Bradycardia: Causes, Risk Factors, Symptoms and Treatment

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Bradycardia means that the heart is beating less than 60 times a minute or slower than normal, which can be caused by a problem with heart’s electrical system.

Bradycardia means that the heart is beating is slower than normal. In healthy individuals, normal heart rate is  60 to 100 beats per minute while resting, thus when the heart beats less than 60 times a minute, it is considered slower than normal or bradycardia. For individuals such as athletes and young adults, a heart rate of less than 60 beats per minute can denote fitness. Although bradycardia can occur in otherwise healthy individuals and not cause any complications, it can be a sign of an underlying problem with the heart’s electrical system. Bradycardia may indicate that the natural pacemaker of the heart is not working properly or there is a disruption of the electrical pathways of the heart.

Bradycardia: Causes, Risk Factors, Symptoms and Treatment

Bradycardia: Causes, Risk Factors, Symptoms and Treatment

To understand bradycardia, one should understand how the heart pumps blood and how heart rate is produced. The heart has its own electrical system that ensures its contraction in a systematic method. The electrical impulse that signals the heart to contract is initiated in the heart’s natural pacemaker, also called the sinoatrial or sinus (SA) node. The signal would then leave the SA node and transmits through the electrical pathway along the heart. The heart would beat either faster or slower depending on the different nerve message. Bradycardia may lead to further complications such as the organs not receiving enough blood, hence insufficient amount of oxygen and essential nutrients are brought to the vital organs.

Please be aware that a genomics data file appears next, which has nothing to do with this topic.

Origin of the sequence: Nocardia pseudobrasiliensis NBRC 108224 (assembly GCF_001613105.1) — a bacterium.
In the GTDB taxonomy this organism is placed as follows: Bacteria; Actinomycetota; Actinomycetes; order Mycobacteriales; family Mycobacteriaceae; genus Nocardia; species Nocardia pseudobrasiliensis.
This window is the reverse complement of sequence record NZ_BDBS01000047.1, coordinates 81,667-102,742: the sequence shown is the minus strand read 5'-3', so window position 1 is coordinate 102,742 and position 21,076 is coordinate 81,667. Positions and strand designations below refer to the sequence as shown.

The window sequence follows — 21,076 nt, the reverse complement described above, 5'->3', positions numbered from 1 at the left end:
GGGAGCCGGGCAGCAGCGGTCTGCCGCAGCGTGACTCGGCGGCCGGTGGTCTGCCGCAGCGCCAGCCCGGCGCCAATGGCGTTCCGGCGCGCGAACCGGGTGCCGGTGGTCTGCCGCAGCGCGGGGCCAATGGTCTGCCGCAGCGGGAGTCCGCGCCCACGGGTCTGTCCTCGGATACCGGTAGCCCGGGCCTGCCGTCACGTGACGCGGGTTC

Causes of Bradycardia

There is a wide range of possible causes of interruption of the heart’s pacemaker or disruption of the electrical pathways of the heart, which can include the following:

  • Damage to the heart as a result of aging
  • Certain diseases, such as heart attack and coronary heart disease
  • Infection of heart tissue, such as endocarditis and myocarditis
  • Certain medications such as beta-blockers, antiarrhythmics and digoxin
  • Hypothyroidism
  • Electrolyte imbalance in the body

Risk Factors for Bradycardia

Certain factors can increase an individual’s chances of developing bradycardia, which include:

  • Aging
  • Hypertension
  • High cholesterol
  • Use of illegal drugs
  • Heavy alcohol drinking
  • Smoking
  • Psychological stress or anxiety

Symptoms of Bradycardia

In some cases, symptoms of bradycardia are not evident as they cause no harm to an individual. However, in some cases of bradycardia, the reported symptoms include:

  • Chest pain
  • Palpitations
  • Dizziness or light-headedness
  • Dyspnea
  • Difficulty exercising
  • Confusion
  • Trouble concentrating
  • Fainting

Treatment for Bradycardia

Treatment for bradycardia will depend on what is causing the problem. Some of the possible treatments for bradycardia include:

  • Use of a pacemaker to monitor heart rate and would manufacture electrical impulses necessary to maintain normal rate
  • Change in medications, if the cause is using a particular medication
  • Certain lifestyle medications may include:
    • Controlling blood pressure and cholesterol
    • Eating a diet that is low-fat and low-salt
    • Regular exercise schedule
    • Quit smoking

Disclaimer: This article does not provide medical advice. The information given should not be used for self-diagnosis. Seek medical attention when necessary. It is important to recognise symptoms of potential medical emergencies at all times to avoid complications from developing. To learn more about to how to manage bradycardia and other heart problems, enrol in first aid courses with St Mark James Training.

Sources:

Bradycardia (Slow Heart Rate) – Topic Overview. (2011, June 2). WebMD. Retrieved October 17, 2013, from http://www.webmd.com/heart-disease/tc/bradycardia-slow-heart-rate-overview

 

 

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